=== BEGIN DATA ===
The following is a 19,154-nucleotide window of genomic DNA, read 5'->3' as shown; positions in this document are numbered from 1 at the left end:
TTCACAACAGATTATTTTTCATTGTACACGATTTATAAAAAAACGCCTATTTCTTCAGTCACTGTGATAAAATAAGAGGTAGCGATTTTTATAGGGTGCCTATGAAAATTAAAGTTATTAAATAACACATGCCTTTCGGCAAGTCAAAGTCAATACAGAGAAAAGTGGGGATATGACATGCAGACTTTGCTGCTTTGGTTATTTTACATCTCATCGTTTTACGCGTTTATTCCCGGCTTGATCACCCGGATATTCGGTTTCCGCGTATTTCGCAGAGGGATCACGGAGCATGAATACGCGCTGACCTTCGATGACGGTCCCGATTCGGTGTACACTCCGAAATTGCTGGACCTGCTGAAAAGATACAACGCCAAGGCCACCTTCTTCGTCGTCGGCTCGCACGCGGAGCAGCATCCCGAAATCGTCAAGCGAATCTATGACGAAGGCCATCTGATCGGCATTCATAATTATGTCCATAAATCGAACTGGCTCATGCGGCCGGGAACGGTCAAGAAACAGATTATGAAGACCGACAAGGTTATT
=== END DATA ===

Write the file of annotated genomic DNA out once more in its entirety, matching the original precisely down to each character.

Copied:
The following is a 19,154-nucleotide window of genomic DNA, read 5'->3' as shown; positions in this document are numbered from 1 at the left end:
TTCACAACAGATTATTTTTCATTGTACACGATTTATAAAAAAACGCCTATTTCTTCAGTCACTGTGATAAAATAAGAGGTAGCGATTTTTATAGGGTGCCTATGAAAATTAAAGTTATTAAATAACACATGCCTTTCGGCAAGTCAAAGTCAATACAGAGAAAAGTGGGGATATGACATGCAGACTTTGCTGCTTTGGTTATTTTACATCTCATCGTTTTACGCGTTTATTCCCGGCTTGATCACCCGGATATTCGGTTTCCGCGTATTTCGCAGAGGGATCACGGAGCATGAATACGCGCTGACCTTCGATGACGGTCCCGATTCGGTGTACACTCCGAAATTGCTGGACCTGCTGAAAAGATACAACGCCAAGGCCACCTTCTTCGTCGTCGGCTCGCACGCGGAGCAGCATCCCGAAATCGTCAAGCGAATCTATGACGAAGGCCATCTGATCGGCATTCATAATTATGTCCATAAATCGAACTGGCTCATGCGGCCGGGAACGGTCAAGAAACAGATTATGAAGACCGACAAGGTTATT